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Have you read this week's epistle from Jules?

Episode 152

Guilt-Edged Bonds


     There's nothing like a good guilt trip, especially if you're in the business.

     Sister Levi al-Chaim has been doing penances of one sort or another for the last five decades, and that's only in her official capacity. Even before she became a nun she enjoyed (if that's the correct word) offering sacrifices up to the Lord. A fast here, a litany there, a rosary or two mumbled under the breath while the rest of the world was wearing bobby sox and fainting at the sight of Frank Sinatra at the Paramount. One does not embrace a spiritual vocation lightly, and Sister Levi did not take her vows because she wished to become a hootchy kootchy dancer. So after all this time she has become good at it. And after the Blessed Moly, Sister Levi has reason to want to be good at it.

     She doesn't know what came over her. She has been in this activity for as long as she can remember, and she has dealt with other coaches for as long as she can remember, and never once before has she lost her temper. For that matter, she doesn't really believe she lost her temper this time. But she lost something. There was a point at which she simply could not accept the existence of Alida Devins on the face of the earth, and not one drop of the religion coursing through her blood could stop that feeling.

     She dips her brush into the bucket. She is on her hands and knees, washing the floor of the chapel now that services are over. This is a good place for her to be. It will probably take four or five hours for her to finish the job. If she is not all that fast on her feet anymore, on her knees she is the embodiment of inertia. But she is in no rush. Suffering for one's sins is not something you try to rush.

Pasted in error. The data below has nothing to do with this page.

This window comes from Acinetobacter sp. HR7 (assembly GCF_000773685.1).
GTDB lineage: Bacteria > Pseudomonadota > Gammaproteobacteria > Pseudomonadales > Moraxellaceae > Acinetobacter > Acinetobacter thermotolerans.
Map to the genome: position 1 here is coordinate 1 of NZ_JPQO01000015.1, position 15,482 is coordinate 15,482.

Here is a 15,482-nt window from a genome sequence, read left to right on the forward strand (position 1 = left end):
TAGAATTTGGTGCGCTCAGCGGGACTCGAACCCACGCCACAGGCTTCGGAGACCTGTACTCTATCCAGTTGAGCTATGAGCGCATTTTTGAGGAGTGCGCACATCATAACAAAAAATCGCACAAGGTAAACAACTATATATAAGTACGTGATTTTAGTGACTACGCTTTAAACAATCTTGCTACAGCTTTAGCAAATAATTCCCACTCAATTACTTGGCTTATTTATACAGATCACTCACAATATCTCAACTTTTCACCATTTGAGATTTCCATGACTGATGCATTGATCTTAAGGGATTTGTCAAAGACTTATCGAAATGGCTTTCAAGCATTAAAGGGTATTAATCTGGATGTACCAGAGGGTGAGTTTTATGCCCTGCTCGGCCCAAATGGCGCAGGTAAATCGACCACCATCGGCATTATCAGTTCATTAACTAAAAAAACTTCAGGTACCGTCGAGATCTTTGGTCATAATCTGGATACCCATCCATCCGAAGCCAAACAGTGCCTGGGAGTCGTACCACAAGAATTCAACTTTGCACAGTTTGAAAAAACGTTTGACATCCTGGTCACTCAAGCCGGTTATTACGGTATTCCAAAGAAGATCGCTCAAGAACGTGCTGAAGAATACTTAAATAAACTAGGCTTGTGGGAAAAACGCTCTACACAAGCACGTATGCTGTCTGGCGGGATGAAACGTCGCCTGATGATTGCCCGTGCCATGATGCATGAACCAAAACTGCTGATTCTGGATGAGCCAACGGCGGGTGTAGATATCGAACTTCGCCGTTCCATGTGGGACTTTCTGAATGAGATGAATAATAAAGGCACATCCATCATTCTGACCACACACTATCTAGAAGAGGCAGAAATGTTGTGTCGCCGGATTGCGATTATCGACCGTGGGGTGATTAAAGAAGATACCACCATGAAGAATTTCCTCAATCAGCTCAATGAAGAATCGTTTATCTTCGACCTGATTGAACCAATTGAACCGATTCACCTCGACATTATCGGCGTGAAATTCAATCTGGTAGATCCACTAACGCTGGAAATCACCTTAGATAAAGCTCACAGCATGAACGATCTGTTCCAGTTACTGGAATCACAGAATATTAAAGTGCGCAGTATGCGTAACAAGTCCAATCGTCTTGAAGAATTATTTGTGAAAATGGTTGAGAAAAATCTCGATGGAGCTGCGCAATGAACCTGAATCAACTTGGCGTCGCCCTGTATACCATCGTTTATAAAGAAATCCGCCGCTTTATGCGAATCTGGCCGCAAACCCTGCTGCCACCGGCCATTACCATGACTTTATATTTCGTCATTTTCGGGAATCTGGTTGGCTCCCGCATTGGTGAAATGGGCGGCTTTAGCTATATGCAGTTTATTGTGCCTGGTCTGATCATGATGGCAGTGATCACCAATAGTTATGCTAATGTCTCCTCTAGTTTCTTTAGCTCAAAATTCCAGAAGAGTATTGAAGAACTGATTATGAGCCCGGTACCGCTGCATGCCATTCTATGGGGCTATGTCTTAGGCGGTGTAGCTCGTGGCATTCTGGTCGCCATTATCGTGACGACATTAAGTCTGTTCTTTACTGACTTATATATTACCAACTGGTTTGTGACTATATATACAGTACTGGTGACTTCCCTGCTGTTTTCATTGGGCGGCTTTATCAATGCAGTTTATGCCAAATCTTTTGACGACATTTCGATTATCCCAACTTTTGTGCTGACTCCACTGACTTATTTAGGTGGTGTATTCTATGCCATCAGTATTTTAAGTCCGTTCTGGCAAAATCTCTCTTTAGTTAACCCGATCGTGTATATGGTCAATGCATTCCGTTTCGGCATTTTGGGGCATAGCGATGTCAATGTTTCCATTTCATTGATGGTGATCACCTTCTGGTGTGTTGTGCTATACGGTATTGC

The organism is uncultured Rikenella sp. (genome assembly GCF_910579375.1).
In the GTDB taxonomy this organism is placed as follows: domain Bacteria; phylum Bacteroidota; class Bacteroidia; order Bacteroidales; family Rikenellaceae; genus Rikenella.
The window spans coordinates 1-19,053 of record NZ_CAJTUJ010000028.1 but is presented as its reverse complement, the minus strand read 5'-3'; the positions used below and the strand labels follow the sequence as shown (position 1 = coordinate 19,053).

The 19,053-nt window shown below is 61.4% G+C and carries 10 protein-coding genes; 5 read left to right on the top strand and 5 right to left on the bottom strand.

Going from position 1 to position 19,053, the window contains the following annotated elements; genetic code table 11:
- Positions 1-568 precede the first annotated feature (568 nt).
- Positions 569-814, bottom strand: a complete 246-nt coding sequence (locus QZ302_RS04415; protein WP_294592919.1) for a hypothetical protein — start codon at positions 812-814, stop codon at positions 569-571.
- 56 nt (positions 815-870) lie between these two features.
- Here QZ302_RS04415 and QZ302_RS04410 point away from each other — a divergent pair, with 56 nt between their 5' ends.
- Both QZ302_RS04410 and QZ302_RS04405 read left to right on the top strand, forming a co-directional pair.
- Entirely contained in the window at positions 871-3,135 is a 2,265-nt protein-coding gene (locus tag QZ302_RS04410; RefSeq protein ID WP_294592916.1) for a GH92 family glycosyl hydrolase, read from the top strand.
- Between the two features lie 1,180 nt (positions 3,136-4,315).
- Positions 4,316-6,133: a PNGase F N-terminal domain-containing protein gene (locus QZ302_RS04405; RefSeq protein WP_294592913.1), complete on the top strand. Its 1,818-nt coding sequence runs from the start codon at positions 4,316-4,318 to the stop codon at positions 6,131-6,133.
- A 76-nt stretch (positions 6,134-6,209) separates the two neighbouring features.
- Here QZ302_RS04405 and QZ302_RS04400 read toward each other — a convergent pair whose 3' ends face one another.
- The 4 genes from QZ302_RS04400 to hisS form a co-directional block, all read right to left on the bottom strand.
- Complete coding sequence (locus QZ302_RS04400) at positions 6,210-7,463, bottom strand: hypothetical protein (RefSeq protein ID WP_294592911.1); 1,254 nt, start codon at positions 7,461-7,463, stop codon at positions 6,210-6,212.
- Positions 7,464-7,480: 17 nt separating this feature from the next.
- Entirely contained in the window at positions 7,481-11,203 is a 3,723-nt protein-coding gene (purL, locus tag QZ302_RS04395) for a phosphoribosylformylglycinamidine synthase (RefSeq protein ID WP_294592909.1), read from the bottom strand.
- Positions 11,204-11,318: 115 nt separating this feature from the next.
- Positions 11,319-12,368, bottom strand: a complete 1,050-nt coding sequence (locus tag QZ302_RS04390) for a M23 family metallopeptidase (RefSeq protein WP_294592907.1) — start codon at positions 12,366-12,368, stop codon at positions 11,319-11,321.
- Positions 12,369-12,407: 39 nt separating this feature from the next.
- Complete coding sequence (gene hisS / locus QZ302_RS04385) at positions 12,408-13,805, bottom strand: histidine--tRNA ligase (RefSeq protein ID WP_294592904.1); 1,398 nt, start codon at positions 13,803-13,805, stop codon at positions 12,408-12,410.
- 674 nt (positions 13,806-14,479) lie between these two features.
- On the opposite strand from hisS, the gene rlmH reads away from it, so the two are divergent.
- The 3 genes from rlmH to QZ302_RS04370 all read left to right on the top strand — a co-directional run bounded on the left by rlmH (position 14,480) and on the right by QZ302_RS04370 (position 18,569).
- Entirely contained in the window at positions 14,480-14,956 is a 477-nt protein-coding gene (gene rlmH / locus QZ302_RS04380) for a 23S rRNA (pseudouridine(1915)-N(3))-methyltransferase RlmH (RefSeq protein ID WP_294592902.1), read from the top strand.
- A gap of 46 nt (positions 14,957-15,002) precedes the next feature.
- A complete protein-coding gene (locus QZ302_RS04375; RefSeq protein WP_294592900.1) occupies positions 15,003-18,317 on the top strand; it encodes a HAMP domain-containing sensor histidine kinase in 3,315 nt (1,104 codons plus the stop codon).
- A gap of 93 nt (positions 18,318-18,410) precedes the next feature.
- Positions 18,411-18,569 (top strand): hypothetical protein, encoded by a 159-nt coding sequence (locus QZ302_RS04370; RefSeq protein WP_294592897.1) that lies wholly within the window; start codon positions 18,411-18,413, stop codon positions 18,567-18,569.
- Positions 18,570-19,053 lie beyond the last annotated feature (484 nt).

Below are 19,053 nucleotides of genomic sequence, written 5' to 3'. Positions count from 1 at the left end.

Father Melius, when she had confessed to him, had given her a penance of mediation. Meditation! She didn't need meditation, she needed work. Not that she didn't perform the prescribed penance, but every time she sat down and tried to concentrate, she fell asleep. To concentrate on the grace of God and sharing the grace with others, which is what the priest had told her to do, was all well and good, provided it was allowable in bits and pieces, but it didn't take the horror out of her mind, the horror of having caused physical harm to another human being.

     And it didn't keep her awake, either.

     How could she have done it? What had she been thinking? It was as if she had been taken over by the devil himself, possessed by Satan to do his work, rather than the work of the Lord.

     She edges forward, covering maybe six inches, pulling her bucket up with her. Then she dips her brush in again, gets a good head of foam, and starts scrubbing.

     The word is that Alida Devins's arm was broken in the melee. True physical damage. She could have had her neck broken.

     And it would have been Sister Levi al-Chaim's fault.


     So what if Hannah and Hughes were cheating? Was it Sister's job to defend them, or confront them?


     But how could you call that cheating? One little phrase? The piece wouldn't have made sense without it.


     But the rules are the rules, and you've known the rules all of your adult life.


     But the rules change from venue to venue. NFL says one thing, CFL says another thing, this tournament allows this and that tournament allows that.


     But right is right and wrong is wrong. And pushing Alida Devins off the stage and breaking her arm was wrong.

     The image of her rival is vivid in Sister's mind. And she savors that image, enjoying it, until she catches herself, and squeezes her eyes shut.

     It is for reveling in the pain of others that she must now perform the penance that pains her.